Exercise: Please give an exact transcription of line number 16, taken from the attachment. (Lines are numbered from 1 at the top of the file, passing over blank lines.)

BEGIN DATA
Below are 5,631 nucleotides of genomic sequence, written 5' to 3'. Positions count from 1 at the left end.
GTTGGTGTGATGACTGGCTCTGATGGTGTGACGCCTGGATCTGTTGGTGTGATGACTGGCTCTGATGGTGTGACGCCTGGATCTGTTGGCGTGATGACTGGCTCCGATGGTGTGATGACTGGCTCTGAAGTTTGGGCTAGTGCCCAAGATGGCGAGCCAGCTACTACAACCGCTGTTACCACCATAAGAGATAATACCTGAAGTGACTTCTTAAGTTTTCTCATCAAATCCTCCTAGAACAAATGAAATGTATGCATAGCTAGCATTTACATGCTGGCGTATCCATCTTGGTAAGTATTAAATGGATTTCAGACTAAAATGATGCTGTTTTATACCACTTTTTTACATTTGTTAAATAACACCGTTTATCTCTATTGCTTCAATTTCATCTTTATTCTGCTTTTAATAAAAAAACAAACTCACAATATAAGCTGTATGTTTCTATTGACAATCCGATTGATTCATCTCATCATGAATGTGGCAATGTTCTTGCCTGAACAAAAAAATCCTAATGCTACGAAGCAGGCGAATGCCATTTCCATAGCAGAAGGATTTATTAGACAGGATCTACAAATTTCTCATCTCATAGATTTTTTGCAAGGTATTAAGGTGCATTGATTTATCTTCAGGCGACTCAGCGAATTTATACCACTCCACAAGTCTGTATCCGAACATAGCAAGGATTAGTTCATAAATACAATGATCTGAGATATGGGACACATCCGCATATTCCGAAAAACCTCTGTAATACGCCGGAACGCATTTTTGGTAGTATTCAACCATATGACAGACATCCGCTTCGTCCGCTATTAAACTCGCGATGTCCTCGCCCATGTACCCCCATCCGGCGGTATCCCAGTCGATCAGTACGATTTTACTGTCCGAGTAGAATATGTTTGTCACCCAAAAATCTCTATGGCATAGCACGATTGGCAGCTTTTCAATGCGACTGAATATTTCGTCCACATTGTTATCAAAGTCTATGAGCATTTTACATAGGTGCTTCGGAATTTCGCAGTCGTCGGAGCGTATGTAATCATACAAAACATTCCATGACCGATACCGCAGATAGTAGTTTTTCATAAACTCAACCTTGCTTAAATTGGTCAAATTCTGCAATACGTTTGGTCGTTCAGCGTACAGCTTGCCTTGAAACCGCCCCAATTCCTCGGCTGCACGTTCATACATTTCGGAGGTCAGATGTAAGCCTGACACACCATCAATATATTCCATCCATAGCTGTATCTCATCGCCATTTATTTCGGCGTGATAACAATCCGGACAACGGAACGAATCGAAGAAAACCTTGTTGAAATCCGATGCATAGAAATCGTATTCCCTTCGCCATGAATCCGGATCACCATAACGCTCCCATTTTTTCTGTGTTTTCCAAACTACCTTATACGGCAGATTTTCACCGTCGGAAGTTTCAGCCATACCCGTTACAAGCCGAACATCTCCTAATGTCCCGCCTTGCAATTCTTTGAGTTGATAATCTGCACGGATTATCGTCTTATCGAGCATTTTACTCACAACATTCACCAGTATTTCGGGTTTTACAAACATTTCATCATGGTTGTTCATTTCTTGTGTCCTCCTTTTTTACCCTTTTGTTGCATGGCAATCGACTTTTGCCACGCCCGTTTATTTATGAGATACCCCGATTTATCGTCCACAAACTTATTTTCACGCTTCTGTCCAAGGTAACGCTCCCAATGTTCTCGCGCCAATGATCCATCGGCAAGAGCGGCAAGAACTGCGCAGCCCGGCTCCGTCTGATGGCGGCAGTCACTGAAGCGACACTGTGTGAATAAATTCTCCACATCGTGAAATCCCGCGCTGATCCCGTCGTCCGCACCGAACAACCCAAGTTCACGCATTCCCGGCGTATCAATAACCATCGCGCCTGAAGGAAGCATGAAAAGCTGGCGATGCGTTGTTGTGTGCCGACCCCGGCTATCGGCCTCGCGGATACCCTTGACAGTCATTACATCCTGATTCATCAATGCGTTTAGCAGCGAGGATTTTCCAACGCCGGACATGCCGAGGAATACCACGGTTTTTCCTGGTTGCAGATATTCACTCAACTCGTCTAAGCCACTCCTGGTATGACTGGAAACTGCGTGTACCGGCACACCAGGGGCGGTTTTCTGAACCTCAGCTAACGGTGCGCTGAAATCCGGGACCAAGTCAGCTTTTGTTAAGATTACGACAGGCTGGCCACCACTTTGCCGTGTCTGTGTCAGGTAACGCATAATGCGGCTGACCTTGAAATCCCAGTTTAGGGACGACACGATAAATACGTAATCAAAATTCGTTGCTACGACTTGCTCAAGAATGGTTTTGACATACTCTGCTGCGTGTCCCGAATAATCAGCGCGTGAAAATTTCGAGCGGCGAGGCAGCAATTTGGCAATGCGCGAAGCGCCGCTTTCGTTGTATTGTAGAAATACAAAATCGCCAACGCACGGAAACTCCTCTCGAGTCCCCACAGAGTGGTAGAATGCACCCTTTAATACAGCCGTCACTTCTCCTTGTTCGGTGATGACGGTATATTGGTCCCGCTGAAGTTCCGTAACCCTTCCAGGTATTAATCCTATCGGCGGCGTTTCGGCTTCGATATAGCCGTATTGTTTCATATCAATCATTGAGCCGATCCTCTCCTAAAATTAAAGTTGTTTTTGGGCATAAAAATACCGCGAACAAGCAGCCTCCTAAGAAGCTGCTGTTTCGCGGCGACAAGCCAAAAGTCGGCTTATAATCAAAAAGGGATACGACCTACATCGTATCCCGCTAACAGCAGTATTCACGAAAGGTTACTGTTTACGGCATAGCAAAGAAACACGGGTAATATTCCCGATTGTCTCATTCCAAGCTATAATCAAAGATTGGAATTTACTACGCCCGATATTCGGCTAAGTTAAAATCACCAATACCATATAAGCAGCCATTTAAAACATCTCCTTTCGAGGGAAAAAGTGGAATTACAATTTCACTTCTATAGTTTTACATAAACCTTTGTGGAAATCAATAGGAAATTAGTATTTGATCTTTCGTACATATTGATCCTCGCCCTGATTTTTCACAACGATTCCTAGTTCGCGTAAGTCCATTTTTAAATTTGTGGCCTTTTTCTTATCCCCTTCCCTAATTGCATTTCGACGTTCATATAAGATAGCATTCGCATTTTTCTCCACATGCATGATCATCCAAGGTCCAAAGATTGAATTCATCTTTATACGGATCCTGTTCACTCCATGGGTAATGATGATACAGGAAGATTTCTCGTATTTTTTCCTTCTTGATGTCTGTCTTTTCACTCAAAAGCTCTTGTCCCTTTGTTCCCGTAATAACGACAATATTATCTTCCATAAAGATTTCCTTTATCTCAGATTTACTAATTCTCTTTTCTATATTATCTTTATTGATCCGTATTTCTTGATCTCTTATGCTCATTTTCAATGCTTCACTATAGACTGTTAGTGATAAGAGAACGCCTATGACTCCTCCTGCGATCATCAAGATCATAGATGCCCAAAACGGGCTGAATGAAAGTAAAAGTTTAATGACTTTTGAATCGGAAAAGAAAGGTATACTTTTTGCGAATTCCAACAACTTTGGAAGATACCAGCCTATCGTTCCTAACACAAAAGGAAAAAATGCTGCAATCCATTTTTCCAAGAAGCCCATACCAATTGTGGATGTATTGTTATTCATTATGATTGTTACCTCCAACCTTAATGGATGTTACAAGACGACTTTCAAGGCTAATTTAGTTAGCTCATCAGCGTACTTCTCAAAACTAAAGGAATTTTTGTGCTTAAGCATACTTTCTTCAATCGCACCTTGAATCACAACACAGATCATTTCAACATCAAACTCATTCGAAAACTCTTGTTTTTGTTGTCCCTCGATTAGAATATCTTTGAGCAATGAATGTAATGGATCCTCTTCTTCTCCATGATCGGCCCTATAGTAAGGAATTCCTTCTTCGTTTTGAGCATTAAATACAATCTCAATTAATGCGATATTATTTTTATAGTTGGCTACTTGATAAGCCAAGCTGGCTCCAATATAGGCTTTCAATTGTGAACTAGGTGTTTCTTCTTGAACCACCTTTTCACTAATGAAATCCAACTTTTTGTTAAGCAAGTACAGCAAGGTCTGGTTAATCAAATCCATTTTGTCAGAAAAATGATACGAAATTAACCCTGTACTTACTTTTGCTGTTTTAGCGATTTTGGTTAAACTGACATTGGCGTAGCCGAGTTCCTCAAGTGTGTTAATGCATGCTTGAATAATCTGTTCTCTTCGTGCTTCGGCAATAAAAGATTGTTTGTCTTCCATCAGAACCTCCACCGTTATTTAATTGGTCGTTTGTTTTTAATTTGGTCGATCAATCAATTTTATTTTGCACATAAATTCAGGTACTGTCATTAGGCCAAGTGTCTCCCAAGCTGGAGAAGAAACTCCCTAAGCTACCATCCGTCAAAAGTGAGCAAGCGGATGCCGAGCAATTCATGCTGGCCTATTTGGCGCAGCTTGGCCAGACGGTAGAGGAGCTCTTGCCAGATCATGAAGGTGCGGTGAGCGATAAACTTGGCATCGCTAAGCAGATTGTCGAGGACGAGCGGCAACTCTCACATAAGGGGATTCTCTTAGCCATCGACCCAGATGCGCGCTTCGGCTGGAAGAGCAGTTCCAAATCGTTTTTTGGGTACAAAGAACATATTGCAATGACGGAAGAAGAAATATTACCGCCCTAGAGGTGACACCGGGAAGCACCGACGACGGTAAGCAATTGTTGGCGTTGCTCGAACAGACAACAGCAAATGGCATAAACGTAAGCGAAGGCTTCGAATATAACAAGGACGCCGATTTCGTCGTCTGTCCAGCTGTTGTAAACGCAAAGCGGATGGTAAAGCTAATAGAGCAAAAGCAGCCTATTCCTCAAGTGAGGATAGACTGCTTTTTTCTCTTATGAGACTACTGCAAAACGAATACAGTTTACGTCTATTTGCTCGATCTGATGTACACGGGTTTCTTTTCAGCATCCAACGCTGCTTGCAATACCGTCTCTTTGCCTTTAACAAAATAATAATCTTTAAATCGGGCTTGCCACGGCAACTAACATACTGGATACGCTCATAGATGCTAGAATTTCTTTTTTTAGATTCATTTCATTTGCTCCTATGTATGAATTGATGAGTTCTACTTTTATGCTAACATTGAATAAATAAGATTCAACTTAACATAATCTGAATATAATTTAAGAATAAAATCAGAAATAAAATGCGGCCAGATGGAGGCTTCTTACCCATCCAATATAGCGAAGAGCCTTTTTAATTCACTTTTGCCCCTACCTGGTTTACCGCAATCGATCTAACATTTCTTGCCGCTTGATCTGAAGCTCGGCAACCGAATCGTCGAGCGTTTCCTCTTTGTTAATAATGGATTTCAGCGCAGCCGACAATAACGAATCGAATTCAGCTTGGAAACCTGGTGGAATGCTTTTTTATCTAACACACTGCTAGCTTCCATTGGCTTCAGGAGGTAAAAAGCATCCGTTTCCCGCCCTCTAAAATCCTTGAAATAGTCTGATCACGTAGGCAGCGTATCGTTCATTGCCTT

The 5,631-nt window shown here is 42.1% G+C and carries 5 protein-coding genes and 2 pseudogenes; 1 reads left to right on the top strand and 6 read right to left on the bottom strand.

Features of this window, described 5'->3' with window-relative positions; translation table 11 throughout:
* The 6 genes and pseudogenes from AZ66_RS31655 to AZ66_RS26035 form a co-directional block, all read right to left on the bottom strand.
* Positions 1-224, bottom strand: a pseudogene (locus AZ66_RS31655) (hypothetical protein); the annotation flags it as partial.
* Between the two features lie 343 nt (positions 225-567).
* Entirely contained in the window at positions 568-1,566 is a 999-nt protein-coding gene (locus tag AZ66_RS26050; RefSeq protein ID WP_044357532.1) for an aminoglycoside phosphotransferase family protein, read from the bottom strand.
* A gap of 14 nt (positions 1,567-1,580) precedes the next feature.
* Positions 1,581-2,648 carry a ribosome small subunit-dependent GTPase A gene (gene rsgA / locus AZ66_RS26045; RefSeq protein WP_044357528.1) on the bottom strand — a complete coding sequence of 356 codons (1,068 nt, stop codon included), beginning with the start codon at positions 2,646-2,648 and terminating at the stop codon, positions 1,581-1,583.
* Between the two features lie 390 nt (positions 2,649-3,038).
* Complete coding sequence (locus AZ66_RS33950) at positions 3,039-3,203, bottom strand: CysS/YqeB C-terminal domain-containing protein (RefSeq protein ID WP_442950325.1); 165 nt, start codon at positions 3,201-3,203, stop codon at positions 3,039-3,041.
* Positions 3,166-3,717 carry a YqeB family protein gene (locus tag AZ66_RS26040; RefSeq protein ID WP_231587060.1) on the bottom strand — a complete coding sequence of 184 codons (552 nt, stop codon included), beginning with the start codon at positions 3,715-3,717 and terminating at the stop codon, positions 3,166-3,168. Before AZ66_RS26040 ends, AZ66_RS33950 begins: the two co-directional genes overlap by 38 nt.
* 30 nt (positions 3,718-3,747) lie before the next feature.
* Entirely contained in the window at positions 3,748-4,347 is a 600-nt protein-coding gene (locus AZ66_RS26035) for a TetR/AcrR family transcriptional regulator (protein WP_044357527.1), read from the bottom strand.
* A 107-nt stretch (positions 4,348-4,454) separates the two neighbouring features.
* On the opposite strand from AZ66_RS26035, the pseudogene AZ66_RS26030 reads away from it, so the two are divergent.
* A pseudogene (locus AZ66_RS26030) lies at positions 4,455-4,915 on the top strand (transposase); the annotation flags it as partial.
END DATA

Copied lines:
* A 107-nt stretch (positions 4,348-4,454) separates the two neighbouring features.